Heart disease is the cause of death in more than half of all European women, and kills significantly more women than breast cancer. In the years following menopause, your risk of developing heart disease is at its highest. But there are ways to lower your risk.
If you’re over 40, or overweight, ask your GP about having a health check to assess your risk of developing heart disease. This will include checking your blood pressure and cholesterol levels. If your blood pressure or cholesterol levels are higher than they should be, this increases your risk of heart disease.
Women who smoke are at higher risk of heart attack than men who smoke. Smoking 3 – 5 cigarettes a day more than doubles a woman’s risk of heart attack. A man would have to smoke 6 – 9 cigarettes a day to double his risk.
About six in ten women in England are overweight or obese. Carrying excess weight puts a strain on your heart, and you’re more likely to have high blood pressure and high cholesterol, which also increase the risk of heart disease.
Only about one in four women in England does enough physical activity to protect her heart. Try to do more exercise, including regular aerobic exercise such as walking and swimming. For a healthy heart, you should aim to do at least 150 minutes of moderate-intensity aerobic activity (such as cycling or fast walking) every week.
Your shape matters as well as your weight. Like many women aged 40-60, you may be apple shaped, where excess weight settles around your waist. Being apple shaped puts you at higher risk of heart disease than being pear shaped, where excess weight is concentrated on the hips. Everyone is different, but a good rule of thumb is to aim for a waistline of less than 80cm (31.5in). Develop an exercise plan that includes walking, squats and lunges to achieve this.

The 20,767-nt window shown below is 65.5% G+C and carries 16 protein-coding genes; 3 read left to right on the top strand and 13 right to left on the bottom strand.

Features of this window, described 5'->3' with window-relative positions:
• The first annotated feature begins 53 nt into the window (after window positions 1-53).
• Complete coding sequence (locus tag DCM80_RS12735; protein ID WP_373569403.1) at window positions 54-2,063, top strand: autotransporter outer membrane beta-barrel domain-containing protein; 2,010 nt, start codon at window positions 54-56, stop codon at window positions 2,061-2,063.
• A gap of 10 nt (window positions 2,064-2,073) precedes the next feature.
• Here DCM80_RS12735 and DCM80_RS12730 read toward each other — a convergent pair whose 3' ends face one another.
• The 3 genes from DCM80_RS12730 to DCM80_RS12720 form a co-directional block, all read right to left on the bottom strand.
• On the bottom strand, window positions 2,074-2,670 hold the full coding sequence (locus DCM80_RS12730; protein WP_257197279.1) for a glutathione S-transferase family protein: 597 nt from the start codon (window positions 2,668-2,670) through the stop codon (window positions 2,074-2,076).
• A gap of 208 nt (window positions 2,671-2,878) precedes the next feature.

Drink in moderation
Drinking a little alcohol regularly may be good for your heart, but make sure you stay within the recommended limits. Heart-healthy drinking for women is one or two units of alcohol a day. Too much alcohol, or binge-drinking, can damage the heart muscle leading to abnormal heart rhythms or heart failure.
Eat healthily and be especially careful not to eat more salt than is recommended (no more than 6g a day) and to cut down on the amount of saturated fat you eat.
Some studies have suggested that stress can contribute to heart disease. If you feel under a lot of stress, it’s important to learn how to relax. There are some simple, everyday techniques you can do to help you cope. If you feel so stressed and anxious that it’s affecting your daily life, speak to your GP.
Last updated Thursday 5 April 2018
First published on Tuesday 15 September 2015